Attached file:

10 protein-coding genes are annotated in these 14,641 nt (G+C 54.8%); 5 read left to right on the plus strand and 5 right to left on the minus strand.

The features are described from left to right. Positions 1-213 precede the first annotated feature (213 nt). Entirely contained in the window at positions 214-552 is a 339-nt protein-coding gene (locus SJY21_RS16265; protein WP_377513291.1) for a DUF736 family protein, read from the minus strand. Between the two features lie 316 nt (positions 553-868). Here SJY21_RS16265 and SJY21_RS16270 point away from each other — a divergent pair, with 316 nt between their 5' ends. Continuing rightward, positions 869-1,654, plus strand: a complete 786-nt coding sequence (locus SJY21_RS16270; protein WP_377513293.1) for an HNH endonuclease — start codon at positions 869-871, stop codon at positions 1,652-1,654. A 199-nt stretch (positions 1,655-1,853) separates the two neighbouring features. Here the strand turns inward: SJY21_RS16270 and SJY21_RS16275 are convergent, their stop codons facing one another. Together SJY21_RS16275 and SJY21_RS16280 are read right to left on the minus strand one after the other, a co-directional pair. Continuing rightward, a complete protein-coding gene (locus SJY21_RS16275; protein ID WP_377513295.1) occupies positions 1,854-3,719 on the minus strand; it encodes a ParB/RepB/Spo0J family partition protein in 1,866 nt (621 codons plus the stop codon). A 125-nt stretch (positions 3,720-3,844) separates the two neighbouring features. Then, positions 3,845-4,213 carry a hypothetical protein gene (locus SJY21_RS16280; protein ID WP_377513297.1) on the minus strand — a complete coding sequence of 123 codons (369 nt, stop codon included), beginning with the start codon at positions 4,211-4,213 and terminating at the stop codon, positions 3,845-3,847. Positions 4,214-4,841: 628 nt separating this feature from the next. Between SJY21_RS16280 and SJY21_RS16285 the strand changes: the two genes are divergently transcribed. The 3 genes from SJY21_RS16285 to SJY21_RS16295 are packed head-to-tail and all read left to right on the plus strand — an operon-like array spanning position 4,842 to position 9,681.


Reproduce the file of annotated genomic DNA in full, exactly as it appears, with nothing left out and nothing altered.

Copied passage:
10 protein-coding genes are annotated in these 14,641 nt (G+C 54.8%); 5 read left to right on the plus strand and 5 right to left on the minus strand.

The features are described from left to right. Positions 1-213 precede the first annotated feature (213 nt). Entirely contained in the window at positions 214-552 is a 339-nt protein-coding gene (locus SJY21_RS16265; protein WP_377513291.1) for a DUF736 family protein, read from the minus strand. Between the two features lie 316 nt (positions 553-868). Here SJY21_RS16265 and SJY21_RS16270 point away from each other — a divergent pair, with 316 nt between their 5' ends. Continuing rightward, positions 869-1,654, plus strand: a complete 786-nt coding sequence (locus SJY21_RS16270; protein WP_377513293.1) for an HNH endonuclease — start codon at positions 869-871, stop codon at positions 1,652-1,654. A 199-nt stretch (positions 1,655-1,853) separates the two neighbouring features. Here the strand turns inward: SJY21_RS16270 and SJY21_RS16275 are convergent, their stop codons facing one another. Together SJY21_RS16275 and SJY21_RS16280 are read right to left on the minus strand one after the other, a co-directional pair. Continuing rightward, a complete protein-coding gene (locus SJY21_RS16275; protein ID WP_377513295.1) occupies positions 1,854-3,719 on the minus strand; it encodes a ParB/RepB/Spo0J family partition protein in 1,866 nt (621 codons plus the stop codon). A 125-nt stretch (positions 3,720-3,844) separates the two neighbouring features. Then, positions 3,845-4,213 carry a hypothetical protein gene (locus SJY21_RS16280; protein ID WP_377513297.1) on the minus strand — a complete coding sequence of 123 codons (369 nt, stop codon included), beginning with the start codon at positions 4,211-4,213 and terminating at the stop codon, positions 3,845-3,847. Positions 4,214-4,841: 628 nt separating this feature from the next. Between SJY21_RS16280 and SJY21_RS16285 the strand changes: the two genes are divergently transcribed. The 3 genes from SJY21_RS16285 to SJY21_RS16295 are packed head-to-tail and all read left to right on the plus strand — an operon-like array spanning position 4,842 to position 9,681.